The oil and gas industry head says he did not know of the Government's plans to issue no new permits for exploration of offshore oil and gas fields.
"The press release is the first we've seen of this," Cameron Madgwick, chief executive of the Petroleum Exploration and Production Association of New Zealand (PEPANZ), told Newstalk ZB's Mike Hosking this morning.
"It's deeply disappointing. There was absolutely no consultation with the industry… Indeed, the Labour Party, in its energy policy specifically talks about offshore energy exploration."
At a press conference this morning, Prime Minister Jacinda Ardern strongly countered claims the industry had been blindsided, saying that Labour Party's position on the future of oil and gas was clearly indicated in its manifesto and that this move shouldn't have come as a surprise.
However, Madgwick says this specific issue was not raised in discussions between PEPANZ and the Government.
"We speak to various ministers over a period of time, but this has not been in the contemplation of the kinds of things they've been talking about," Madgwick said.
Madgwick warned that this move was particularly worrying given that his estimates show that the New Zealand gas supply was likely to run out within the next "10 or 11 years".
"This will have a direct impact on mums and dads who will likely faced increased prices for fuel," he said.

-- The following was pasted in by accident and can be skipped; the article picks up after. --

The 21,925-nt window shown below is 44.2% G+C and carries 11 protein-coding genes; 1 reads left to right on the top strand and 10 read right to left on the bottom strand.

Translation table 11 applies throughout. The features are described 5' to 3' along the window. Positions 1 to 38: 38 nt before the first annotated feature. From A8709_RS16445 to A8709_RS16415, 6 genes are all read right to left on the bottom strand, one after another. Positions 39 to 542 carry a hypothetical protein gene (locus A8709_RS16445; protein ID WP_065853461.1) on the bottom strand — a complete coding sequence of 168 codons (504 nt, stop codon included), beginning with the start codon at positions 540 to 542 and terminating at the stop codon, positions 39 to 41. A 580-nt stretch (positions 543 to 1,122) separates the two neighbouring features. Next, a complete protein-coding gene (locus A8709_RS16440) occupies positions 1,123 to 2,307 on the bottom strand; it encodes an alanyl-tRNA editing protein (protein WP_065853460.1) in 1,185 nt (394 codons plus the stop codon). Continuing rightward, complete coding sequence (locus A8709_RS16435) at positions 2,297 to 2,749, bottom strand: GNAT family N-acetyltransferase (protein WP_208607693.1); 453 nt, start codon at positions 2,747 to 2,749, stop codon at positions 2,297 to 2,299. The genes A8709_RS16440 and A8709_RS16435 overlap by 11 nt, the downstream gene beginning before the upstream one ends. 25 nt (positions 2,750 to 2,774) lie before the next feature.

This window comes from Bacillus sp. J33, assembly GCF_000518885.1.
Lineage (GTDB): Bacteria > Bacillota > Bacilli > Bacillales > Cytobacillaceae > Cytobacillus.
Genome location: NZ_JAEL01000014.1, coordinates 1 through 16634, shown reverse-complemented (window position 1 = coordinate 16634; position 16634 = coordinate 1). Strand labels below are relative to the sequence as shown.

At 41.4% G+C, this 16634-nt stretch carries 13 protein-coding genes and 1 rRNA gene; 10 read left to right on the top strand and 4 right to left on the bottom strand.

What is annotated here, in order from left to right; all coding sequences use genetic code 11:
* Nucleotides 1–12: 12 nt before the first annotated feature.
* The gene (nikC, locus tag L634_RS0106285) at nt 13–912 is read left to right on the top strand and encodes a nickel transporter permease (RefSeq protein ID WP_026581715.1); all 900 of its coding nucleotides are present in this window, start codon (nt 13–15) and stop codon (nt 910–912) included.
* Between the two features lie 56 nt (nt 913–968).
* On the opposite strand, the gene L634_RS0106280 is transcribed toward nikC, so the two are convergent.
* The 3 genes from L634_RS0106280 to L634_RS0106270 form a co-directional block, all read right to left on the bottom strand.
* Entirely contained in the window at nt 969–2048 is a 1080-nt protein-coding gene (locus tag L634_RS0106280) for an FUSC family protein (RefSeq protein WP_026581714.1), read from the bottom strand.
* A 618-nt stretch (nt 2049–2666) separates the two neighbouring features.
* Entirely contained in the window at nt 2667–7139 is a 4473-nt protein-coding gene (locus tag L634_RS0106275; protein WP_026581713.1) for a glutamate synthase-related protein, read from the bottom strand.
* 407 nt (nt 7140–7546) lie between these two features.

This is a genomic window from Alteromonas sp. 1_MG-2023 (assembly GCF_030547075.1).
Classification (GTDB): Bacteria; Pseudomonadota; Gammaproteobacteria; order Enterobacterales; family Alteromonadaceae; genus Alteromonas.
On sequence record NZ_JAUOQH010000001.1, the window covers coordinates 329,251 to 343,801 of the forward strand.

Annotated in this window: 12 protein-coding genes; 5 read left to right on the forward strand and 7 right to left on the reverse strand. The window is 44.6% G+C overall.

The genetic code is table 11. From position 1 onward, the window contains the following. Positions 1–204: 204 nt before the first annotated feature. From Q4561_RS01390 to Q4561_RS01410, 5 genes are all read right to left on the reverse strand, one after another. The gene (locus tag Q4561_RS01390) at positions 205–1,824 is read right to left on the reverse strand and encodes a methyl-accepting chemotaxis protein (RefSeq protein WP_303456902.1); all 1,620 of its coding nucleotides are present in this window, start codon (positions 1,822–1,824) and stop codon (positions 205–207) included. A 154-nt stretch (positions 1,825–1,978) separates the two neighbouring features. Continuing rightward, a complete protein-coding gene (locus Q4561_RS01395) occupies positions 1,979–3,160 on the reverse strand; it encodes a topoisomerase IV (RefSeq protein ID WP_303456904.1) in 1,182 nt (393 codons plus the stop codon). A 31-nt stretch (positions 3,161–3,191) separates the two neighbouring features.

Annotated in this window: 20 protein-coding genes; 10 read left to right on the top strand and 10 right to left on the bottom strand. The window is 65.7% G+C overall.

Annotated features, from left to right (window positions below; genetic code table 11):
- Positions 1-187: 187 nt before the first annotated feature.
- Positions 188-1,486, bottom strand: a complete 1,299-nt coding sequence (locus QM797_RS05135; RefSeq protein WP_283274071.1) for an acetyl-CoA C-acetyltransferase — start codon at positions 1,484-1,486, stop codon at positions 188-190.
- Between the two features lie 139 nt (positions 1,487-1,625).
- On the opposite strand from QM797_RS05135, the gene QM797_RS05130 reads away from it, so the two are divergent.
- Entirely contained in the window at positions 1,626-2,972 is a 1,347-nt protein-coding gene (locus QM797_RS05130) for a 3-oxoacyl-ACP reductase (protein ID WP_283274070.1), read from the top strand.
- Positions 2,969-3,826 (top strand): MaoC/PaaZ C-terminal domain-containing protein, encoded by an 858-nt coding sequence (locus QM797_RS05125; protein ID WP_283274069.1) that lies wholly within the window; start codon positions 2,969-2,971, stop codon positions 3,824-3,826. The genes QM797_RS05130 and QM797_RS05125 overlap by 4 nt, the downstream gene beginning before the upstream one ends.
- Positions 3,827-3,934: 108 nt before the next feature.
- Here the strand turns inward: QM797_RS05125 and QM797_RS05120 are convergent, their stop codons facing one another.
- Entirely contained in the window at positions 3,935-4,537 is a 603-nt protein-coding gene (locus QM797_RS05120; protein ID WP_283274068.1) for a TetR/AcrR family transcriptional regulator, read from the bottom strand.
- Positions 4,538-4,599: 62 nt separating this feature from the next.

"The process of exploring for oil and gas is a very long-term one and not all existing licences will ultimately be successful. That's why we have to continue to look."
Madgwick also questioned the likelihood of the Government's policy having the desired impact on climate change.
"We're keen to keep talking to the Government to make sure they have a strong understanding of this, because it will do nothing to reduce greenhouse gas emissions, which appears to be the motivation. In fact, it could even make it worse."
Madgwick's comments follow on from an article he recently wrote for The Spinoff, in which he said that a reduction in local oil and gas production would simply be picked up in another country, which may not have New Zealand's commitment to a greener future.
"New Zealand is blessed with natural gas which has half the emissions of coal; oil produced here also has a lower emissions footprint than oil produced overseas," he said in the article.
"By way of illustration, every 12 days China builds another coal-fired power plant. If we could get them to run on natural gas instead [ideally supplied by New Zealand] that would help lower the world's emissions."
Madgwick argues the Government should take a global view at reducing climate change emissions rather than focusing exclusively on New Zealand's contribution.